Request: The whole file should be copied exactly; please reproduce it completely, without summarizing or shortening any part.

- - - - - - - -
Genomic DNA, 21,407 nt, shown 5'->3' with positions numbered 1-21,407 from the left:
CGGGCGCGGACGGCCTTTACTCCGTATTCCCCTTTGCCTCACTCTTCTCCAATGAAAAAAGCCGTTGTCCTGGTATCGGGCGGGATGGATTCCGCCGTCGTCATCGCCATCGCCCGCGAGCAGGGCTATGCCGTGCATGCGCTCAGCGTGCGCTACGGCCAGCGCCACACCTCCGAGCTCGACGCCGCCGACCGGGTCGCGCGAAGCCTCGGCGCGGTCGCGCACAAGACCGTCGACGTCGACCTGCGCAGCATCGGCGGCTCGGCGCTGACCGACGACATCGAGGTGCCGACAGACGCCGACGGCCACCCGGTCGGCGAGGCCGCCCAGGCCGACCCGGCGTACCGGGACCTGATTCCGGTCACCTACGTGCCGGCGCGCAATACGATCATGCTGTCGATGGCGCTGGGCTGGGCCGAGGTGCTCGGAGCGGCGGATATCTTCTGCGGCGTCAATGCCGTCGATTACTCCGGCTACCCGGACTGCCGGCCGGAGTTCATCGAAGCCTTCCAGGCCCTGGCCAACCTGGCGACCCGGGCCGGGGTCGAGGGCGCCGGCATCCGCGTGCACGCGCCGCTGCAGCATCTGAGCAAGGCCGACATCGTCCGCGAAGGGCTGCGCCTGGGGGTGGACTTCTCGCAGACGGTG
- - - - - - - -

Genomic DNA, 21,407 nt, shown 5'->3' with positions numbered 1-21,407 from the left:
CGGGCGCGGACGGCCTTTACTCCGTATTCCCCTTTGCCTCACTCTTCTCCAATGAAAAAAGCCGTTGTCCTGGTATCGGGCGGGATGGATTCCGCCGTCGTCATCGCCATCGCCCGCGAGCAGGGCTATGCCGTGCATGCGCTCAGCGTGCGCTACGGCCAGCGCCACACCTCCGAGCTCGACGCCGCCGACCGGGTCGCGCGAAGCCTCGGCGCGGTCGCGCACAAGACCGTCGACGTCGACCTGCGCAGCATCGGCGGCTCGGCGCTGACCGACGACATCGAGGTGCCGACAGACGCCGACGGCCACCCGGTCGGCGAGGCCGCCCAGGCCGACCCGGCGTACCGGGACCTGATTCCGGTCACCTACGTGCCGGCGCGCAATACGATCATGCTGTCGATGGCGCTGGGCTGGGCCGAGGTGCTCGGAGCGGCGGATATCTTCTGCGGCGTCAATGCCGTCGATTACTCCGGCTACCCGGACTGCCGGCCGGAGTTCATCGAAGCCTTCCAGGCCCTGGCCAACCTGGCGACCCGGGCCGGGGTCGAGGGCGCCGGCATCCGCGTGCACGCGCCGCTGCAGCATCTGAGCAAGGCCGACATCGTCCGCGAAGGGCTGCGCCTGGGGGTGGACTTCTCGCAGACGGTG